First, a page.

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Cherry, Frances
Writer's File

Frances Cherry

Wellington - Te Whanganui-a-Tara
Cherry, Frances
In brief
Frances Cherry was a fiction writer for adults and children and taught creative writing for more than twenty years. The daughter of well-known communist parents, a strong anti-establishment strand runs through her writing, and feminism and lesbianism are recurring concerns. Her short stories appeared in numerous anthologies and were collected as The Daughter-in-Law and Other Stories. She wrote several adult novels and her work was broadcast extensively on RNZ National.


Cherry, Frances (1937 – 2022) was a fiction writer for adults and children and a teacher of creative writing for more than twenty years.

Cherry was raised in Wellington and lived in the region all her life. The daughter of well-known communist parents, accounts of her early life describe her embarrassment at finding her mother on a soapbox in Courtenay Place, or her father up Cuba Street selling the People's Voice.

Perhaps because of these early experiences, there is a strong anti-establishment strand in Cherry's writing. Feminism, lesbianism and identification with other women writers are also recurring concerns.

Short stories appeared in numerous anthologies including Shirley Temple is a Wife and Mother (1977); New Women's Fiction (1998); In Deadly Earnest (1989); Subversive Acts (1991); Erotic Writing (1992); and 100 New Zealand Short Short Stories (1997).

Mary Daysh wrote of her work: ‘Cherry is certainly a gifted writer who has sustained a consistent and high standard.’

Cherry's collection of short fiction is The Daughter-in-Law And Other Stories (1986). Her novels for adults include Dancing With Strings (1989); The Widowhood of Jacki Bates (1991); and Washing Up in Parrot Bay (1999).

Alison Laurie describes Washing Up in Parrot Bay as ‘...thoughtful, witty and topical... a refreshing and open-hearted look at New Zealand women involved in complex relationships with other women and men.’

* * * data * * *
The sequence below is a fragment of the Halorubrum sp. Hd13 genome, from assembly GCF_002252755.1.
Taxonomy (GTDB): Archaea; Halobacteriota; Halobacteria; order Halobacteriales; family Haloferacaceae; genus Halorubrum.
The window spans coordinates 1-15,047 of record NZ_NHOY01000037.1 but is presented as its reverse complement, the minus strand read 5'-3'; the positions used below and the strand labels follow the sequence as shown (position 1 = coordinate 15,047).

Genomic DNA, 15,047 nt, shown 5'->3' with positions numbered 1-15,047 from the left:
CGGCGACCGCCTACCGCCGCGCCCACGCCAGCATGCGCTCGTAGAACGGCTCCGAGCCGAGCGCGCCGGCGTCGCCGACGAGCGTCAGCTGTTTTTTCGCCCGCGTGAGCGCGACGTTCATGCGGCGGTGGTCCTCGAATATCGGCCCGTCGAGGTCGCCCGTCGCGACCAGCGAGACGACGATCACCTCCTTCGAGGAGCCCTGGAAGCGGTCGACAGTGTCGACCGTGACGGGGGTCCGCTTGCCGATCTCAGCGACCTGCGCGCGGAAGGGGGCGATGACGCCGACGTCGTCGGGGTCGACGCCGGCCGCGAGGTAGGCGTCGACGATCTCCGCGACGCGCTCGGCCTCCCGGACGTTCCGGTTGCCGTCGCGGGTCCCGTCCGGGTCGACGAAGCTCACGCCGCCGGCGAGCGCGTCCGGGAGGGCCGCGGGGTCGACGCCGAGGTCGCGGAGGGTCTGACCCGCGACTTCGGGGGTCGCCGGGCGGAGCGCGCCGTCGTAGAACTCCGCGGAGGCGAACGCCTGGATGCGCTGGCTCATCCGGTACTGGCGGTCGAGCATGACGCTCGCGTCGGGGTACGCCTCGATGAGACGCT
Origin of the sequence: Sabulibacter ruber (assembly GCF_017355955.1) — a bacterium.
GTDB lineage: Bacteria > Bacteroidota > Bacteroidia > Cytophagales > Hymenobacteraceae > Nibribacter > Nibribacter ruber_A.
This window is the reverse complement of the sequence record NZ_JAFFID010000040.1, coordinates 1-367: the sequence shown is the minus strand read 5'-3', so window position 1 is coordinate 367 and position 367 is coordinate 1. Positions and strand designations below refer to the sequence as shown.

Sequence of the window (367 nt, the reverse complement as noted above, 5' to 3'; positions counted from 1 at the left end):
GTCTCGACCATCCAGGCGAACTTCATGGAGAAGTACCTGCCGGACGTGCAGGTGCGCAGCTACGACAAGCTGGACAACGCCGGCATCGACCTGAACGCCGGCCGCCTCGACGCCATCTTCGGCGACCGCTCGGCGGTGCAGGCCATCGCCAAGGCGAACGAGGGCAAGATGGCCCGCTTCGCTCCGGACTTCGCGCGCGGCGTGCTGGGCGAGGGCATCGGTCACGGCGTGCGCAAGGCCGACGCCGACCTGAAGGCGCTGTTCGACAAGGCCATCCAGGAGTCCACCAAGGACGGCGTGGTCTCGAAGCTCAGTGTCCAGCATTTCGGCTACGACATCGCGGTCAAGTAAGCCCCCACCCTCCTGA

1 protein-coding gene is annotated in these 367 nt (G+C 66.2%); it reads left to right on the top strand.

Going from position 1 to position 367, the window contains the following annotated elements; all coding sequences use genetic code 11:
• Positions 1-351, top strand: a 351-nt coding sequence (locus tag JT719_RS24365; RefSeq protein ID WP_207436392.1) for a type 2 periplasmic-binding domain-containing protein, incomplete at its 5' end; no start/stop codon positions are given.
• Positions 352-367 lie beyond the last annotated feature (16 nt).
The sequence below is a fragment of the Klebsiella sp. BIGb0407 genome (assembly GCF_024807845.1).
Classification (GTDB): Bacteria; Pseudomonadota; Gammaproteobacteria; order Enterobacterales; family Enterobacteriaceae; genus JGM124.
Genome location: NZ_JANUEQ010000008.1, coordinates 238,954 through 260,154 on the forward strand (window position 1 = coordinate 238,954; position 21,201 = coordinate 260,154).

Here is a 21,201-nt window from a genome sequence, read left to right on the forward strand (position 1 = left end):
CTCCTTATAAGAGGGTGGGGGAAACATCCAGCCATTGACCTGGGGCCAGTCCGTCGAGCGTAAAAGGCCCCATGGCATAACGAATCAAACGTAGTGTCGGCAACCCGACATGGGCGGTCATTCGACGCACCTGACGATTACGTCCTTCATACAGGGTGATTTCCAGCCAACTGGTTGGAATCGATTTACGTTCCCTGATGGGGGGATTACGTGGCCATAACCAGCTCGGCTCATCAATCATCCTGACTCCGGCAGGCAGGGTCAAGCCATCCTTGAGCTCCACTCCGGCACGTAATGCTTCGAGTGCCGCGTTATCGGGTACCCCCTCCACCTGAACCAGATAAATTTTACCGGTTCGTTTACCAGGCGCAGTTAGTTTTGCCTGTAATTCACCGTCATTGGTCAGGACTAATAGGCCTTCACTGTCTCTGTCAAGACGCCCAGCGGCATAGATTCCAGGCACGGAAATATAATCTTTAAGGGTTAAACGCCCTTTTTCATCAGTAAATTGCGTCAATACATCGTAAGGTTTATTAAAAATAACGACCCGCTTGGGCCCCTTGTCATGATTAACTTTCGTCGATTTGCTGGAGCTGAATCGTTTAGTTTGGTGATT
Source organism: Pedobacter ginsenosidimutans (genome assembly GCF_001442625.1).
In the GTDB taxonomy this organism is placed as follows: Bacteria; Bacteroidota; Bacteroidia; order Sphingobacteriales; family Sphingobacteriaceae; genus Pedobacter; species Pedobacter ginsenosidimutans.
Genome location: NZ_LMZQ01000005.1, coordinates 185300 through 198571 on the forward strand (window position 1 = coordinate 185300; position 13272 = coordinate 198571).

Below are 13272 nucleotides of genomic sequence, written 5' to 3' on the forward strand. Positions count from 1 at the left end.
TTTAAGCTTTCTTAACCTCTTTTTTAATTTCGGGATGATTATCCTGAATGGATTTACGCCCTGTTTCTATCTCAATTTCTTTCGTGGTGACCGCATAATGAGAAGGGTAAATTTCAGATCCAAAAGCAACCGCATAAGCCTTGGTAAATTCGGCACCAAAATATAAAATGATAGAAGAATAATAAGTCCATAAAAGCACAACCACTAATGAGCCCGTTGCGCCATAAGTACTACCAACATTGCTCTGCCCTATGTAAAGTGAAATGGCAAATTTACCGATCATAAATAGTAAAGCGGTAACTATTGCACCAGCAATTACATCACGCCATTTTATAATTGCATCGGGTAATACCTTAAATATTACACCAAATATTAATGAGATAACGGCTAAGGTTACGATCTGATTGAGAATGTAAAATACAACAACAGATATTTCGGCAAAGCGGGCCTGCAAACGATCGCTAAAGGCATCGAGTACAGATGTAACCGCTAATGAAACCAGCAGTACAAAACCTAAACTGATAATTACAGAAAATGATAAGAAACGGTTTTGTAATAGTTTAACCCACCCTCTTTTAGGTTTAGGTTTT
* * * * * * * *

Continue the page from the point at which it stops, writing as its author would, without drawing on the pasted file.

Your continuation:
In The Dark (1999) is a novel for junior readers. It shows a family custody dispute from the child's point of view.

Frances Cherry's fiction was extensively broadcast on National Radio, including an adaptation of her novel The Widowhood of Jacki Bates. She tutored creative writing since 1980, and was a judge in numerous writing competitions.

Leon (2000) was shortlisted in the Senior Fiction category of the 2001 New Zealand Post Children's Book Awards.

A collection of short stories, Gate Crasher, was published in 2006.As Ronda Bungay writer, Gate Crasher 'takes the random and turns it; there is a sense of intimacy, a feeling of being inside the stories, an underlying knowing that nothing remains unhidden here.'

Flashpoint was published by Scholastic in 2006. It is a story about a teenage girl's life that gets turned on its head just as everything is going well. It is described by a reviewer as ‘that sort of book — you open it, start reading, and feel compelled to finish.’

Cherry's novel Kyla (Scholastic, 2009), is a story about a young girl coming to terms with the death of her grandmother, her only caregiver. Kyla is faced with having to leave the only home she's ever known to live with an aunt who she thinks hated her grandmother. But as time goes on, Kyla realises that she hasn't been told the whole truth.

In the Otago Daily Times, Tania Roxborogh writes of Kyla, 'mothers and teachers will recognise [her behaviour]; young girls will understand [her] frustrations. This a wonderful novel to get as a present for your pre-teens and for the library... [with an] ending to satisfy the most cynical of us.'

Cherry ran memoir and novel writing workshops for more than 20 years in adult community education classes around Wellington. When cutbacks led to many of those courses being cut, she continued to run them in her own home.

A memoir, To Be Perfectly Frances, was published by Steele Roberts in 2018.

Frances Cherry passed away on the 24th of April 2022.